Exhibition Project Title
Year.Small Brief Info, Only one line
2015. Installation photographer and curatorial brief co-editor for artist and architect Michele Gorman, who produced a projection/data-visualization exhibition at Green-Wood Cemetery in Brooklyn, NY.
Published by ArchiteXX
The weekend of May 23, 2015, Green-Wood Cemetery commemorated the 150th anniversary of the Civil War with a variety of exhibitions and events honoring this important period in American history. One such program was the installation of This is My House of Green Grass: The Raw Retrieval of the Civil War, a data visualization “happening” by architect-artist Michele Gorman. Installed in Green-Wood’s historic catacombs, This is My House of Green Grass was a visual analysis of the cemetery’s archive, synthesizing information about the five thousand soldiers, musicians, nurses, doctors, and abolitionists who now rest within Green-Wood’s 478 acres and represent New York City’s involvement in the Civil War.
For many years, Green-Wood officials thought that approximately 500 Civil War participants were buried at the cemetery. But recent research led by Green-Wood historian Jeff Richman reveals that there are more than 5,000 interred on the grounds. Richman’s large research team continues to uncover information about local involvement in the Civil War. The perennial question is, how to bring the public closer to the both the newly uncovered information and the landscape of the cemetery?
Gorman’s approach made use of her training in architecture to translate this archival data visually, spatially and acoustically. Early in 2015, Gorman approached Richman with the idea of developing interpretive strategies for his ongoing efforts to digitize all Green-Wood records, which will be ongoing through next year. Using light and sound installations strategically in the catacombs, Gorman sought to represent Richman’s research in new ways, to reveal new narratives about the Civil War victims and heroes and personal relationships between them. Utilizing the catacombs in a hillside deep in the cemetery, the slowly pulsing of lights of This is My House becomes a kind of heartbeat that gives new life to its history.
As a neighbor of Green-Wood, Gorman was interested in activating the cemetery as an escape from the fast, dense and hot spaces of the city. She saw the catacombs, particularly, as a place that engages the social history of the city, and evokes pre-urbanized landscapes. In Gorman’s words, “The site operates as a threshold that mediates the archival data and the burial ground. Contextualizing the research within the depths of the cemetery, as an alternative to a museum or gallery, for example, was a critical element of the project for me.”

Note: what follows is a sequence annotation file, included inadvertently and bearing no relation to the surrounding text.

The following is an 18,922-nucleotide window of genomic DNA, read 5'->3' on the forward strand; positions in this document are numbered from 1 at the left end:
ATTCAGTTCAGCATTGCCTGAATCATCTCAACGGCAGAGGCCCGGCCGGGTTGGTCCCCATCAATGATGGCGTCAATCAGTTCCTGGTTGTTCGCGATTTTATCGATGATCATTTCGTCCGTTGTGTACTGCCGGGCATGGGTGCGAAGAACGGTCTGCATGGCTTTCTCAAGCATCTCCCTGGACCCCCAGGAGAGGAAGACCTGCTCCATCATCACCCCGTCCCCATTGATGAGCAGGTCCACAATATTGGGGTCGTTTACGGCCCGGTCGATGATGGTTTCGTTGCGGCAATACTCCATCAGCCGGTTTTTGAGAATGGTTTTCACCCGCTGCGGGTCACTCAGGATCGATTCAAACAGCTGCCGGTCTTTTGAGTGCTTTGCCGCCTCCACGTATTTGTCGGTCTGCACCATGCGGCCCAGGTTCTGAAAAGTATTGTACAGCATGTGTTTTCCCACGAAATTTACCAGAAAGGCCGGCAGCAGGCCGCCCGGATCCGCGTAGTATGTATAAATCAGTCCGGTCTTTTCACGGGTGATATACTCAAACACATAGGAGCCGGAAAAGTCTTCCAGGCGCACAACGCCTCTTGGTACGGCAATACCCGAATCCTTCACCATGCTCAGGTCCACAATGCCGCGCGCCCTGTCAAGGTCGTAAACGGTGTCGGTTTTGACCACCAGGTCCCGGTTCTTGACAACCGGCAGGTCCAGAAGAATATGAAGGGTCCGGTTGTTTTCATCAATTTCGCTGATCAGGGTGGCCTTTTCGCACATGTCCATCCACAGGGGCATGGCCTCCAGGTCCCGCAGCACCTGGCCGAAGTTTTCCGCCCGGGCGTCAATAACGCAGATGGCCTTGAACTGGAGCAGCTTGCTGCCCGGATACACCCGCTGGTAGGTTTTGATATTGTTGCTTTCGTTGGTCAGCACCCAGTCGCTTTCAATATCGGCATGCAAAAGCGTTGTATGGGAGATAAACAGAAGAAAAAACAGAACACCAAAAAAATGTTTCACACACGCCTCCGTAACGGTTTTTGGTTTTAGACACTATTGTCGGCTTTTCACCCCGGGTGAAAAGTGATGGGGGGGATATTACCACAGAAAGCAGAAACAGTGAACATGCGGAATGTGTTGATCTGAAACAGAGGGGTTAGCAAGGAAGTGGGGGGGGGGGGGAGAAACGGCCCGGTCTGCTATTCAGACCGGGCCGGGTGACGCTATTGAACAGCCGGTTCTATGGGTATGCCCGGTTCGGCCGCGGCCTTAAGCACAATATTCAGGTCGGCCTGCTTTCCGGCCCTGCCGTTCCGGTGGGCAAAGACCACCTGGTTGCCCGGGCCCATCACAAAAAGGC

My House of Green Grass takes its title from the German folk poem, “Where the Fair Trumpets Sound” about a soldier who died in war. In the story, the soldier speaks from the afterlife to his lover who is still grieving his early death. The communication between the dead and the living in this poem provided inspiration for the tone of the project: “Who then is outside and who is knocking, that can so softly awaken me? … I’m off to war, on the green heath; the green heath is so far away! Where there the fair trumpets sound, there is my home, my house of green grass!”
Like Mahler’s grieving lover, Gorman’s installation awakens—visually, spatially, and acoustically—the life of the centuries-old archive within the dark corridors of the catacombs. In one installation, designed in conjunction with sound artists Alex Marse and Ben Rubin, a narration of text and numbers pulled directly from the Civil War data reckons with the causes and pace of deaths during and after the war years. On a screen suspended at the end of a vaulted corridor, projections scrolled through handwritten death index cards chronologically, flashing light with each passing year, slow drumbeats amplified based on the number and speed of the deaths. While displaying data from 1862, at the height of the Civil War, the beats sounded like a racing a heart. A multitude of nationalities, ages and familiar New York City addresses flashed by on the lines of the index cards, showing obvious causes of death during the war years– “killed in action”, “battle wounds”, and “typhoid fever”–fifteen years later, deaths are still related to the extreme circumstances the participants went through. “Consumption”, “dysentery”, “pleurisy”, and “skin cancer” were lasting effects of war that did not end with the war itself in 1865.
The result was a re-imagining of the archive, both spatially and sonically, that creates a new virtual landscape made of light, text and sound – a completely new way to see and experience archival data and historic research.